Facebook connections may help college students boost their confidence levels and believe in their ability to excel, a new study suggests.
"We are very excited by these findings, because they suggest that the kinds of interactions supported by Facebook and other social media can play a role in helping young people, especially those who are traditionally less likely to go to college, feel more confident about their ability to get into college and to succeed there," said Nicole Ellison, associate professor at the University of Michigan School of Information.
First-generation applicants might not come into contact on a daily basis with people who support their interest in college or who can answer questions about it, Ellison said.
"Our message to high school students is that even if they are disadvantaged in terms of financial resources or parental support, social media can help them access resources they may already have in their extended social networks," said D. Yvette Wohn, a doctoral student at Michigan State University and first author of the study.
The researchers surveyed more than 500 high school students in lower-income Muskegon County, Michigan.
They used statistical models to examine how various factors were correlated with the students' confidence in their ability to apply to college and their expectations of success there.
The factors they examined include demographics, family history of college attendance, parents' community involvement, and both informational and emotional support by parents, friends and Facebook connections.
To gauge how well the students understood the college application process, the survey asked participants about social media use and to rate how strongly they agreed or disagreed with four statements such as: "I know how to apply for financial aid" and "I know what I need to include in a college application."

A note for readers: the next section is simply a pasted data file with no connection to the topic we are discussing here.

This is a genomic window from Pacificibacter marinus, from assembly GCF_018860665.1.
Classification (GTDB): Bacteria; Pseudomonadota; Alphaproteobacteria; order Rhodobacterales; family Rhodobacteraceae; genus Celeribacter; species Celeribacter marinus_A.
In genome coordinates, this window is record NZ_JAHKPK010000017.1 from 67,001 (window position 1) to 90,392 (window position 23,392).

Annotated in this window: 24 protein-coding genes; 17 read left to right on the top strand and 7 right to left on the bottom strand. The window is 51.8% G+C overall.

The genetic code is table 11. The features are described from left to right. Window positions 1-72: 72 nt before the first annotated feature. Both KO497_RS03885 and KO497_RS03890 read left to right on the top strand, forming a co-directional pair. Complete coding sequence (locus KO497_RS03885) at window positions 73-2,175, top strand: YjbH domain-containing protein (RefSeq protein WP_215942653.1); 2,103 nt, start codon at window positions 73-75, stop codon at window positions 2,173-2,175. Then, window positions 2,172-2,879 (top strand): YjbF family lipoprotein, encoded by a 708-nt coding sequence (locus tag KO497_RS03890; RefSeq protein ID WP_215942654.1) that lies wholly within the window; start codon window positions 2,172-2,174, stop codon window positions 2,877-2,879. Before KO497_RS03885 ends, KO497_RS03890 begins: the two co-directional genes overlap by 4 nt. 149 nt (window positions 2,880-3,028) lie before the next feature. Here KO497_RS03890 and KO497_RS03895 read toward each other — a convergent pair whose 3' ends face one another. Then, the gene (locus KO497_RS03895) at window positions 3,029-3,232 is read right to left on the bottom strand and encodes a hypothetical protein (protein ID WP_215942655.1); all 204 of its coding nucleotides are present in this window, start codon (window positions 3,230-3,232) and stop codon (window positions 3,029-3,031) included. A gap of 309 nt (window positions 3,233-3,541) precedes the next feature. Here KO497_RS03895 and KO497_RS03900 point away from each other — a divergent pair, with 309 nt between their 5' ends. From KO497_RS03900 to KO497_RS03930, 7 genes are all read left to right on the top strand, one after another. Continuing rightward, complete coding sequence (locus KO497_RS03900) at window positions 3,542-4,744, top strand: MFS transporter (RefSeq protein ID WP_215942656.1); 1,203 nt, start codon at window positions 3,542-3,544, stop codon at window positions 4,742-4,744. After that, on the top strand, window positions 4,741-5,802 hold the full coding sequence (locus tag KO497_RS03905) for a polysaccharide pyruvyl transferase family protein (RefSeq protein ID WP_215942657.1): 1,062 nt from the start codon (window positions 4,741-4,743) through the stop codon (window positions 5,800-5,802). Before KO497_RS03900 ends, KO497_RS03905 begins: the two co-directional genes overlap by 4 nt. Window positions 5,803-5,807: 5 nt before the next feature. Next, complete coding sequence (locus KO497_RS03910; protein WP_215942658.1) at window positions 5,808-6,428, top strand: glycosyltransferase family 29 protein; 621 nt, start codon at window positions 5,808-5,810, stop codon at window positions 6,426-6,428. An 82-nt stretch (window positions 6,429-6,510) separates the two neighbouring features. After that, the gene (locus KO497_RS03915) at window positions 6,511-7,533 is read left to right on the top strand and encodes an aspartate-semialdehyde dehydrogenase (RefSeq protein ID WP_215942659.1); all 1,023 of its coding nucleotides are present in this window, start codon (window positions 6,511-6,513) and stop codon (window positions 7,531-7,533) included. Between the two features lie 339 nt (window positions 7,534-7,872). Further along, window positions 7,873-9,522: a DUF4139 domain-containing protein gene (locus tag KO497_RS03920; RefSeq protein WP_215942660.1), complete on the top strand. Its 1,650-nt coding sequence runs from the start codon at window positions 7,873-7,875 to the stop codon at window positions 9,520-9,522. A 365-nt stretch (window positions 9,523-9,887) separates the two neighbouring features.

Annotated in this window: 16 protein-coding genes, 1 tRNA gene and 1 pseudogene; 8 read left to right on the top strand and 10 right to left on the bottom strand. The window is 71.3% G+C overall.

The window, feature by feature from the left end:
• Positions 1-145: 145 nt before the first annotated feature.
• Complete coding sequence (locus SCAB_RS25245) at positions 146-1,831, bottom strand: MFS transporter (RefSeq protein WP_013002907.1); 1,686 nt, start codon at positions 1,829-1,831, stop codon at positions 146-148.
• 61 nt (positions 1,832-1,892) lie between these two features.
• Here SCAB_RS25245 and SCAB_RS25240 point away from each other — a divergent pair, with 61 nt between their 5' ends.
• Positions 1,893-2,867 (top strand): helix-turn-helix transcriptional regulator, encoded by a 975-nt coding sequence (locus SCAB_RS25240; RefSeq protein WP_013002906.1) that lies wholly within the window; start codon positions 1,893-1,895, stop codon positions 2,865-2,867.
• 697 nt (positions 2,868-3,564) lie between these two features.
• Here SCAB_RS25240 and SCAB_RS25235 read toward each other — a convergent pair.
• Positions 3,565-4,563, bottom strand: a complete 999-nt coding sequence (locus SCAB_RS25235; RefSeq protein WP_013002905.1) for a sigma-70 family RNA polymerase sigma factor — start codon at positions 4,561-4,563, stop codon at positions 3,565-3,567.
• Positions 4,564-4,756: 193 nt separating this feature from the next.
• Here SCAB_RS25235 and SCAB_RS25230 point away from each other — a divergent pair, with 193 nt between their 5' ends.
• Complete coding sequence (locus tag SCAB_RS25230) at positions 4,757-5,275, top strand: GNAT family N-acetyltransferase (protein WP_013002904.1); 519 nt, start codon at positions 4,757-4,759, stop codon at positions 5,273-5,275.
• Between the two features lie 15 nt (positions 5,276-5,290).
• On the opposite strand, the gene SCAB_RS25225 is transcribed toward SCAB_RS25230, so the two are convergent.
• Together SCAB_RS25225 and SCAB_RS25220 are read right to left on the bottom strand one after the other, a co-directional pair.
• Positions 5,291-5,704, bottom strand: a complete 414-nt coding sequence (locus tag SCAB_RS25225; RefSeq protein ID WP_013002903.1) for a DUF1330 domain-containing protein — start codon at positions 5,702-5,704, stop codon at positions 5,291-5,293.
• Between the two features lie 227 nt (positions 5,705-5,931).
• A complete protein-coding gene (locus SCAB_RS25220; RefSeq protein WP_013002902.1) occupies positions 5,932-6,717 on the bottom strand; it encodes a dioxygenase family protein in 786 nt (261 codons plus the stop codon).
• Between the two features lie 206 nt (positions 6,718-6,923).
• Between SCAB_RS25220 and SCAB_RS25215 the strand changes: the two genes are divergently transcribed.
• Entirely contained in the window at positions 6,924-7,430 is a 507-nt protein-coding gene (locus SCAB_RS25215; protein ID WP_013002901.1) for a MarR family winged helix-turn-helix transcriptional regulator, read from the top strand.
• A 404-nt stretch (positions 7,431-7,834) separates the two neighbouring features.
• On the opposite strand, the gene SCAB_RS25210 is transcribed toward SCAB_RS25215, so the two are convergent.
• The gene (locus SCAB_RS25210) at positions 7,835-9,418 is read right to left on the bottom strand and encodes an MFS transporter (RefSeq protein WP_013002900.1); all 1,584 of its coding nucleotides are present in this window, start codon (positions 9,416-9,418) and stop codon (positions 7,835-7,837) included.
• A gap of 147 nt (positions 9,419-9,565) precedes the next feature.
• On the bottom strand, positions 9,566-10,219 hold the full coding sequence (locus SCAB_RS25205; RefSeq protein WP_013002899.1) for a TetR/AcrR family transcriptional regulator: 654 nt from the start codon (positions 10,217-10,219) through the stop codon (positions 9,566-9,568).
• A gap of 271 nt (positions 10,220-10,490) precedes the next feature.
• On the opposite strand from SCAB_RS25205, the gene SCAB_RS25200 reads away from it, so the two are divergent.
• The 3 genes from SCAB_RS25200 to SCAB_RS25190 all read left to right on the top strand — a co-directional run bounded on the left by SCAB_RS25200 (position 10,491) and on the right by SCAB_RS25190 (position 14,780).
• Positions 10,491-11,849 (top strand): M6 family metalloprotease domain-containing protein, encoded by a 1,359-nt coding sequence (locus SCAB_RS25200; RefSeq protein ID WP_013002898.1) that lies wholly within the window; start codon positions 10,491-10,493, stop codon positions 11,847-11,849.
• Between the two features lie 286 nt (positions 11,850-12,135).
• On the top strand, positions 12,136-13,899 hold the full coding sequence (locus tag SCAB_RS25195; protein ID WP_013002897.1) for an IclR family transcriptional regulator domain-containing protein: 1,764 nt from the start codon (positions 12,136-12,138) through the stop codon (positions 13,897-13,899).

Of the sample, 12 percent had used social media to get information about how to apply to school.
The researchers found that after controlling for all other factors, first-generation students who "strongly agreed" that they used social media in this way, felt 1.8 times more confident about their understanding of the application process, compared with students who did not use social media for this type of information.
This correlation didn't hold true for students whose parents had graduated from college.
To see how well the participants expected to do in school, the researchers had them rate on a scale from 1 for "strongly disagree" to 5 for "strongly agree," statements such as "I am confident that I will fit in socially in college" and "I am confident that I am able to successfully graduate from college." Overall, first-generation students reported much lower expectations, with a mean score of 2.84, compared with 4.01 for the others.
A full 70 percent of all students had a Facebook friend who either was in college or had gone and could answer questions about it. The researchers found that all else being equal, first-generation students who strongly agreed that they had this type of Facebook connection were 2.3 times more confident in their ability to succeed in school, compared with their peers who had no Facebook friend they could talk about college with.
The research has been published in the journal Computers and Education.